A shell for my datalog engine
A shell for my Datalog engine.
What is Datalog?
Datalog is a fully declarative language for expressing relational data and queries, typically written using a syntactic subset of Prolog. Its most interesting feature compared to other relational languages such as SQL is that it features production rules.
Briefly, a datalog database consists of rules and tuples. Tuples are
a(b, "c", 126, ...)., require no declaration eg. of table,
may be of arbitrary even varying length. The elements of this tuple
are strings which may be written as bare words or quoted.
In the interpreter (or a file), we could define a small graph as such -
$ datalog >>> edge(a, b). ⇒ edge('a', 'b') >>> edge(b, c). ⇒ edge('b', 'c') >>> edge(c, d). ⇒ edge('c', 'd')
But how can we query this? We can issue queries by entering a tuple
? instead of
For instance we could query if some tuples exist in the database -
>>> edge(a, b)? ⇒ edge('a', 'b') >>> edge(d, f)? ⇒ Ø >>>
We did define
edge(a, b). so our query returns that tuple. However
edge(d, f). was not defined, so our query produces no
results. Rather than printing nothing, the
Ø symbol which denotes
the empty set is printed for clarity.
This is correct, but uninteresting. How can we find say all the edges
a? We don't have a construct like wildcards with which to match
anything - yet.
Enter logic variables. Logic variables are capitalized words,
Foo and the like, which are interpreted as wildcards by the query
engine. Capitalized words are always understood as logic variables.
>>> edge(a, X)? ⇒ edge('a', 'b')
However unlike wildcards which simply match anything, logic variables
are unified within a query. Were we to write
edge(X, X)? we would be
asking for the set of tuples such that both elements of the
>>> edge(X, X)? ⇒ Ø
Of which we have none.
But what if we wanted to find paths between edges? Say to check if a
path existed from
d. We'd need to find a way to unify many
logic variables together - and so far we've only seen queries of a
Enter rules. We can define productions by which the Datalog engine can
produce new tuples. Rules are written as a tuple "pattern" which may
contain constants or logic variables, followed by a sequence of
"clauses" separated by the
:- assignment operator.
Rules are perhaps best understood as subqueries. A rule defines an indefinite set of tuples such that over that set, the query clauses are simultaneously satisfied. This is how we achieve complex queries.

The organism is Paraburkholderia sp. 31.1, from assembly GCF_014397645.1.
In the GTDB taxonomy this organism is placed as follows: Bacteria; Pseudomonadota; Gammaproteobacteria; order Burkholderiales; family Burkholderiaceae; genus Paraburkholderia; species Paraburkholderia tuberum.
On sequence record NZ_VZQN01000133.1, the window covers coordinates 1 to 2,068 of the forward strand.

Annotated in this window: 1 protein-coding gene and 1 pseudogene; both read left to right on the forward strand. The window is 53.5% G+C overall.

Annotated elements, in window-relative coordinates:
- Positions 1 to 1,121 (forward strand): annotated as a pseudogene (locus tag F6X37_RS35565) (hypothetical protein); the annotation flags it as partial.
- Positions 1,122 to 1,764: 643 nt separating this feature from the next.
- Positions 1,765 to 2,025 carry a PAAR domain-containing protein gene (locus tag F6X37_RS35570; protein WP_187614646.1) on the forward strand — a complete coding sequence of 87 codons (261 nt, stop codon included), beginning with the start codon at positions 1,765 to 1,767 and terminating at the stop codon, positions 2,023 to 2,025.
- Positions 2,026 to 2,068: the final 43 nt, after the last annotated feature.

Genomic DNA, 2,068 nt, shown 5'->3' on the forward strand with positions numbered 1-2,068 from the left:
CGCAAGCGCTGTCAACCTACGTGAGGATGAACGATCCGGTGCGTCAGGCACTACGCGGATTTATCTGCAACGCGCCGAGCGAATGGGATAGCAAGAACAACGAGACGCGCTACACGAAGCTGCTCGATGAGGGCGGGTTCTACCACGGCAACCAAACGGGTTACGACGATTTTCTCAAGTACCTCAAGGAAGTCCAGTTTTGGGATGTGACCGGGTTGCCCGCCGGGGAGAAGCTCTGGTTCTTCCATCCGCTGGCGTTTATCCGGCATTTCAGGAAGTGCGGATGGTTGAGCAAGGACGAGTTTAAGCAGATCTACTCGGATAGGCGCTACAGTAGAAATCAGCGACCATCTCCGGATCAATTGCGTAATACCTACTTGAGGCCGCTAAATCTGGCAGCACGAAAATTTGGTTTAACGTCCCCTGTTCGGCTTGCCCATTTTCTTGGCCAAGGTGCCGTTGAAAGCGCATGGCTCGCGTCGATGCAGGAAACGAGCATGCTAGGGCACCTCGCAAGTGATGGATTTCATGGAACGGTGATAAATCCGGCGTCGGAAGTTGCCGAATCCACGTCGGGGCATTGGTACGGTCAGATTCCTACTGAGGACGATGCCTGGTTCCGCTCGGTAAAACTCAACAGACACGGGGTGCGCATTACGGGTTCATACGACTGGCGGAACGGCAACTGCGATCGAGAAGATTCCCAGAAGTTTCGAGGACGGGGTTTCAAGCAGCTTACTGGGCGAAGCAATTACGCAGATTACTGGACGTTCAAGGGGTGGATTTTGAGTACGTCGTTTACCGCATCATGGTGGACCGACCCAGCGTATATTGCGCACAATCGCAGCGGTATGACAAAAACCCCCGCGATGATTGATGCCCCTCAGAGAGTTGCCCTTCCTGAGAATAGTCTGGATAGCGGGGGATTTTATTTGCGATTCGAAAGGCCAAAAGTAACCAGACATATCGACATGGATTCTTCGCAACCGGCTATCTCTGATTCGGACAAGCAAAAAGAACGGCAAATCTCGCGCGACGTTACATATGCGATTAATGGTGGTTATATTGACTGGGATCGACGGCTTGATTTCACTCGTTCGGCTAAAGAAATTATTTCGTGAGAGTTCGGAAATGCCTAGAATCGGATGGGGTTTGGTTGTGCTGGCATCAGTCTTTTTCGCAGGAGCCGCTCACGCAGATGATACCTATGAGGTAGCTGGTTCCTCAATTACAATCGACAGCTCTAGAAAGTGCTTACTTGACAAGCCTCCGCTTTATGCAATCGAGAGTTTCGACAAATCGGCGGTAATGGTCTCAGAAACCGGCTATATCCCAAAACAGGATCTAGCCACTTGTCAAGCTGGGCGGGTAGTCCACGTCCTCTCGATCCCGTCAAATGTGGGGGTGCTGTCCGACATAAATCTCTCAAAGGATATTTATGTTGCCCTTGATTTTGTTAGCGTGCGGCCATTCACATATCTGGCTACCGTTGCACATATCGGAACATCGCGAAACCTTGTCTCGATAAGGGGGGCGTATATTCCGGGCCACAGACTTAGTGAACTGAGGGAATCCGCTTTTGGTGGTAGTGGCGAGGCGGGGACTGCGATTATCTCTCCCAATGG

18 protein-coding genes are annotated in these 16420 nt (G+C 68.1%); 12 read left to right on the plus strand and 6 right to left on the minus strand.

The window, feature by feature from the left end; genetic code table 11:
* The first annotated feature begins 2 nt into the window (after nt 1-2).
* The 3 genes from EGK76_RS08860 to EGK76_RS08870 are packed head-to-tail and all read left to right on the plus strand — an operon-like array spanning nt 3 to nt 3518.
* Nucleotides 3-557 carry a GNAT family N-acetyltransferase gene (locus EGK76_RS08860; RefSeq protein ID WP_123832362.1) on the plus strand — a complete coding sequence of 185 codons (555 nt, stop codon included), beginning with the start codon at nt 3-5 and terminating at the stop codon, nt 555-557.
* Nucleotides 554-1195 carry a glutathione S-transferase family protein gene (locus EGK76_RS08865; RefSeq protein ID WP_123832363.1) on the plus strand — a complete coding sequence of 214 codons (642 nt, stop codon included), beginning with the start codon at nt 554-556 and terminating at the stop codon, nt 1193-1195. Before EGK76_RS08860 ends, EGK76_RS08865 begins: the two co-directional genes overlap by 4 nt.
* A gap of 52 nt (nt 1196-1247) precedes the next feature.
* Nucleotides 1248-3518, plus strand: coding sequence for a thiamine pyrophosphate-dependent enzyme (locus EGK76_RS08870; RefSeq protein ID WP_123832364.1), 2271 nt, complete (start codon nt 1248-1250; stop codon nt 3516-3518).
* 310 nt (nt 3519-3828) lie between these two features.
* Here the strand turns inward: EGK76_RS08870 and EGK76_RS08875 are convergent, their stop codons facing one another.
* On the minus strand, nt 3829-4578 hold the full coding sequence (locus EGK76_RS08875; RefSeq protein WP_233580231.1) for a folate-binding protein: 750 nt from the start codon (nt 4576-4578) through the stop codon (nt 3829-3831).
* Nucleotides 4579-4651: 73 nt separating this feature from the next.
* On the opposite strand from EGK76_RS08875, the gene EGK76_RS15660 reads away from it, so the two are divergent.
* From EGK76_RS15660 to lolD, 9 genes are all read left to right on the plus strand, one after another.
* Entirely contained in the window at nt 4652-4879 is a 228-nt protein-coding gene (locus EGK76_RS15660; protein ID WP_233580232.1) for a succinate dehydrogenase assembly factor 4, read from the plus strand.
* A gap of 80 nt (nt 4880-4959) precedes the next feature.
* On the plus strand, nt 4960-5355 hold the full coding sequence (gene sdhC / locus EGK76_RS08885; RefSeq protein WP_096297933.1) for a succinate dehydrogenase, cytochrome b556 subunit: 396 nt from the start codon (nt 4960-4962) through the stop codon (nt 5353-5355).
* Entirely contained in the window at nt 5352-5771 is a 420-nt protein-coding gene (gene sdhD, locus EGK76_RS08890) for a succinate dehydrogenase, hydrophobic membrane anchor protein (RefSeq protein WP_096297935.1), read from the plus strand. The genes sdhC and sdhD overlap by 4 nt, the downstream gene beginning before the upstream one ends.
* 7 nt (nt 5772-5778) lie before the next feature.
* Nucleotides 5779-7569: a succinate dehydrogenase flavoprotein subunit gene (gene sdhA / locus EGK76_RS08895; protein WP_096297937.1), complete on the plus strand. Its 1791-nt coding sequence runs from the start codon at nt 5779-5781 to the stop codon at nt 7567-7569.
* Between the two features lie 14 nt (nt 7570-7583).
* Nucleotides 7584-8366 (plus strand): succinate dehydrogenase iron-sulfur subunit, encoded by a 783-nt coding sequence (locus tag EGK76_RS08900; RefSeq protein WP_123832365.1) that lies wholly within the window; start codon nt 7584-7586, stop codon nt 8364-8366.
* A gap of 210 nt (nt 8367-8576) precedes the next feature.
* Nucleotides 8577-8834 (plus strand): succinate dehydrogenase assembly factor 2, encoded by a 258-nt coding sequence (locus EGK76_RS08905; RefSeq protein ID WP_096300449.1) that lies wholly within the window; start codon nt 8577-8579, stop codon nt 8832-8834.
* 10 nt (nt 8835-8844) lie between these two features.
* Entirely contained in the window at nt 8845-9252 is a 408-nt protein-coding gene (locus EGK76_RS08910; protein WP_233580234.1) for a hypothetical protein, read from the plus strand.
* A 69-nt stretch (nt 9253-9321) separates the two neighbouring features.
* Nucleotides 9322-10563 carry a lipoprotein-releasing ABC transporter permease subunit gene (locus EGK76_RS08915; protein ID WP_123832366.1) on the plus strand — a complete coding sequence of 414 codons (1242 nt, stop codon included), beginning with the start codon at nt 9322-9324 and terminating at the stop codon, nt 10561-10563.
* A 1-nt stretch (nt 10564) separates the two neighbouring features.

There is no alternation - or - operator within a rule's body. However, rules can share the same tuple "pattern".
So if we wanted to say find paths between edges in our database, we
could do so using two rules. One which defines a "simple" path, and
one which defines a path from
Y recursively by querying for
an edge from
X to an unconstrained
Z, and then unifying that with
>>> path(X, Y) :- edge(X, Y). ⇒ path('X', 'Y') :- edge('X', 'Y'). >>> path(X, Y) :- edge(X, Z), path(Z, Y). ⇒ path('X', 'Y') :- edge('X', 'Z'), path('Z', 'Y'). >>> path(a, X)? ⇒ path('a', 'b') ⇒ path('a', 'c') ⇒ path('a', 'd')
We could also ask for all paths -
>>> path(X, Y)? ⇒ path('b', 'c') ⇒ path('a', 'b') ⇒ path('c', 'd') ⇒ path('b', 'd') ⇒ path('a', 'c') ⇒ path('a', 'd')
Datalog also supports negation. Within a rule, a tuple prefixed with
~ becomes a negative statement. This allows us to express "does not
exist" relations, or antjoins. Note that this is only possible by
making the closed world assumption.
Datalog also supports binary equality as a special relation.
is a nonsense query alone because the space of
undefined. However within a rule body, equality (and negated
equality statements!) can be quite useful.
For convenience, the Datalog interpreter supports "retracting"
(deletion) of tuples and rules.
edge(a, b)! would retract that
constant tuple, but we cannot retract
path(a, b)! as that tuple is
generated by a rule. We can however retract the rule -
which would remove both edge production rules from the database.
The Datalog interpreter also supports reading tuples (and rules) from
one or more files, each specified by the
--db <filename> command
pip install --user arrdem.datalog.shell
This will install the
datalog interpreter into your user-local
bin directory, and pull down the core
This is a complete to my knowledge implementation of a traditional datalog.
Support is included for binary
= as builtin relation, and for negated terms in
rules (prefixed with
Rules, and the recursive evaluation of rules is supported with some guards to prevent infinite recursion.
The interactive interpreter supports definitions (terms ending in
retractions (terms ending in
!) and queries (terms ending in
?), see the
help response for more details.
Recursion may have some completeness bugs. I have not yet encountered any, but I also don't have a strong proof of correctness for the recursive evaluation of rules yet.
The current implementation of negated clauses CANNOT propagate positive information. This means that negated clauses can only be used in conjunction with positive clauses. It's not clear if this is an essential limitation.
There is as of yet no query planner - not even segmenting rules and tuples by
relation to restrict evaluation. This means that the complexity of a query is
O(dataset * term count), which is clearly less than ideal.
Mirrored from https://git.arrdem.com/arrdem/datalog-py
Published under the MIT license. See LICENSE.md
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